Hand Spindles: A History
Though I have been an editor for a few years, I still can’t help but think of myself as a historian. I studied history in college and beyond and spent several wonderful years working for the New Mexico Farm and Ranch Museum, where I spent lots of time playing with sheep and teaching children about cotton and wool and the history of textiles. In my heart of hearts I will always have a burning passion for history.
When I first learned of Judith MacKenzie’s new video Hand Spindles: A History, I was intrigued. The idea of an entire video dedicated to teaching people about spindles got my attention. Recently I found the time to sit down with the video, and I was hooked.
I had been told that Judith MacKenzie was wonderful and a riveting teacher, but until now I didn’t really understand. Judith doesn’t just tell you about the spindles and whorls (of which she has many to show), she tells their stories. I loved hearing her talk about spinning yarn by rolling fiber on her thigh and listening to her point out all the little details on the ancient whorls.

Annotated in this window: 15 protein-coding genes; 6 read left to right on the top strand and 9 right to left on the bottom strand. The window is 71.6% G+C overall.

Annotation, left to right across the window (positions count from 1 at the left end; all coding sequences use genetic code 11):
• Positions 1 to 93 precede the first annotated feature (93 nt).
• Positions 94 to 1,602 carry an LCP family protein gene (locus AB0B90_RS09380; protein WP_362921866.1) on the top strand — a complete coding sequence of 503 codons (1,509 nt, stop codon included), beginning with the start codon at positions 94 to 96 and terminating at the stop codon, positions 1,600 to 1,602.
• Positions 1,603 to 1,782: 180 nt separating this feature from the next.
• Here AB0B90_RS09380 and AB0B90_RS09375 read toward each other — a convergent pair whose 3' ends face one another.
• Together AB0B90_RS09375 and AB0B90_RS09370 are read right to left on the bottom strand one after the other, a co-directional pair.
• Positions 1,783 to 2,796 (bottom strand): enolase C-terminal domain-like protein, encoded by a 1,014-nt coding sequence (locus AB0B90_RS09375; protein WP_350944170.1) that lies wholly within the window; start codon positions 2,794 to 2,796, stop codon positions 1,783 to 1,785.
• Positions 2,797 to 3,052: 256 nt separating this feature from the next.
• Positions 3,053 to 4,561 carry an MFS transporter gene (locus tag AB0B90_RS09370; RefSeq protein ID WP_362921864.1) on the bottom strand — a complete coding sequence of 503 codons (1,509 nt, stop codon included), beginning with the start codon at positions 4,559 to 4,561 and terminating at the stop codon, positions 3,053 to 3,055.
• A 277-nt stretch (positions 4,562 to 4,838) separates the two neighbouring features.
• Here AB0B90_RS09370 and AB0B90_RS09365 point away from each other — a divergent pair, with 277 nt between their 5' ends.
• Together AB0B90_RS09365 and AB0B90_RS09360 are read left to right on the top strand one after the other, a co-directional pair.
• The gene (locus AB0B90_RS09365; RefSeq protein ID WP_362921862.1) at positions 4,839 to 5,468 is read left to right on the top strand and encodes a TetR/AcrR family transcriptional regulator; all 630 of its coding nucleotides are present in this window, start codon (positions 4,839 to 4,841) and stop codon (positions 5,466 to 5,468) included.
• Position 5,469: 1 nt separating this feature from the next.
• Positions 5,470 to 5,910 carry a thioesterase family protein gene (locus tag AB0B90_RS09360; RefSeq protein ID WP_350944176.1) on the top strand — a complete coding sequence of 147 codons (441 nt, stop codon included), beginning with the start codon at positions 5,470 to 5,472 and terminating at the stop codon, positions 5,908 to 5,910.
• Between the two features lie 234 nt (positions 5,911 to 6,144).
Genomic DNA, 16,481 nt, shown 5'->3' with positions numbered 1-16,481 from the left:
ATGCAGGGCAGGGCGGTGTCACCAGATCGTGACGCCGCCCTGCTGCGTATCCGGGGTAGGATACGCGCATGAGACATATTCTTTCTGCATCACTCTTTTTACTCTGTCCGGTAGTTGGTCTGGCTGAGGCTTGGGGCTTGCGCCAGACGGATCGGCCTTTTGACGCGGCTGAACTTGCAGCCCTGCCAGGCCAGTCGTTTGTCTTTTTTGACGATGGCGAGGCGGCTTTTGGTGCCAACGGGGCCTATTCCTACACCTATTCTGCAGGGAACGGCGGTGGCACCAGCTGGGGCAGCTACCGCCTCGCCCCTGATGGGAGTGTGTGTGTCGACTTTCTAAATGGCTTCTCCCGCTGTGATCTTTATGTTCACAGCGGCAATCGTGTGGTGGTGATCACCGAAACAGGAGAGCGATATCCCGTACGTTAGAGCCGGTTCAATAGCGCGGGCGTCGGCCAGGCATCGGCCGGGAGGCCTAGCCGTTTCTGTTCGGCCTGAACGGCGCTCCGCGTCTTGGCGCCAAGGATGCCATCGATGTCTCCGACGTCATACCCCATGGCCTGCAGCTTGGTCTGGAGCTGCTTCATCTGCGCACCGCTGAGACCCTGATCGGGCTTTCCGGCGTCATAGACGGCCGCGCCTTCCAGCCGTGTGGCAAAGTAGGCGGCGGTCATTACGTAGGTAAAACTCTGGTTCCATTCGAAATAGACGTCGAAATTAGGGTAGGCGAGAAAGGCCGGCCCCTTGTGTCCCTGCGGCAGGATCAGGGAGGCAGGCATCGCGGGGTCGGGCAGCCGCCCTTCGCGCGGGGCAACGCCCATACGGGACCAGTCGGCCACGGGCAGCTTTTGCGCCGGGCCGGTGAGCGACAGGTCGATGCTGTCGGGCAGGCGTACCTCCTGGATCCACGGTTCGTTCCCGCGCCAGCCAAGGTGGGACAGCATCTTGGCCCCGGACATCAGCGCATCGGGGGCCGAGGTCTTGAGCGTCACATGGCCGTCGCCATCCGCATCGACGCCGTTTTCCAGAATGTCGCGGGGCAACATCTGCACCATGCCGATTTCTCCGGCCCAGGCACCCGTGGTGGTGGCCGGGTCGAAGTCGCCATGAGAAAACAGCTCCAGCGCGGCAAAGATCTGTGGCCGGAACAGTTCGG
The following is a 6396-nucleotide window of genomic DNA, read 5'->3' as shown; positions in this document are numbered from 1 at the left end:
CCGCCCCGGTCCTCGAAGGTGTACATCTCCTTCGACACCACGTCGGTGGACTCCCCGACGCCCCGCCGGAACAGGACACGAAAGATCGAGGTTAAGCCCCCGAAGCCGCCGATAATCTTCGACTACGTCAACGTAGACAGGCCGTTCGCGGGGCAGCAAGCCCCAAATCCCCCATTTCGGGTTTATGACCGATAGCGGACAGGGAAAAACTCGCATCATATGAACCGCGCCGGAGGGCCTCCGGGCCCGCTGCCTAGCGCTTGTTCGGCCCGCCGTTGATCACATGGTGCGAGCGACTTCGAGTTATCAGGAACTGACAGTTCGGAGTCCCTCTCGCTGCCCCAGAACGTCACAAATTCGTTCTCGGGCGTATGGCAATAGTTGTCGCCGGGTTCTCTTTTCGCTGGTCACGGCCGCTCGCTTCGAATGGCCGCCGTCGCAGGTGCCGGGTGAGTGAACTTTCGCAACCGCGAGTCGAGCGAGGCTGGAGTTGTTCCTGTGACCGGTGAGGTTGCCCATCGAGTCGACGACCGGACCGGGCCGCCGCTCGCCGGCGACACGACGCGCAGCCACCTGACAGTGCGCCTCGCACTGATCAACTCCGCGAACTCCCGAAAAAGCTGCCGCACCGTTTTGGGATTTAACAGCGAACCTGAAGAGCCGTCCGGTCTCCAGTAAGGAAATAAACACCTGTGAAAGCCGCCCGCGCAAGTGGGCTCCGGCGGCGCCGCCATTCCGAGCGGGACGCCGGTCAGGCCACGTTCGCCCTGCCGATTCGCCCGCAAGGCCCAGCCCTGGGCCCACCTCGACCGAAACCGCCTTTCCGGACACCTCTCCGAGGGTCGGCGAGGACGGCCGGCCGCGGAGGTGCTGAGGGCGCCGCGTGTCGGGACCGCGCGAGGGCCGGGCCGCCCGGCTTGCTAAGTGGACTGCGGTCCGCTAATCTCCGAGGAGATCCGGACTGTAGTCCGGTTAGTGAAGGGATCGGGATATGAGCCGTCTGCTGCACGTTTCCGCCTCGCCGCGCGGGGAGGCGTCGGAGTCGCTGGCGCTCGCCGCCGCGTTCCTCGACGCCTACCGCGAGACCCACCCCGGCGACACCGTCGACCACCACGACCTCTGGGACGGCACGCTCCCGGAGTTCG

Judith not only shows the spindles and whorls, she shows how they work. I’m looking forward to a second watch so I can pick up on the tidbits that I missed. Judith demonstrates how spinners around the world and throughout time used spindles (and even their own bodies) to produce exquisitely fine cloth.
As a very beginning sort of spindle spinner, I also enjoyed watching a master at work. Seeing how effortlessly Judith uses a Turkish spindle had me in awe.
Watching Judith’s video transported me back to my days at the museum as I watched volunteer spinners from the area create wonderful yarn while they explained to groups of awestruck children how it all was done. As I watched, felt like an awestruck child myself.
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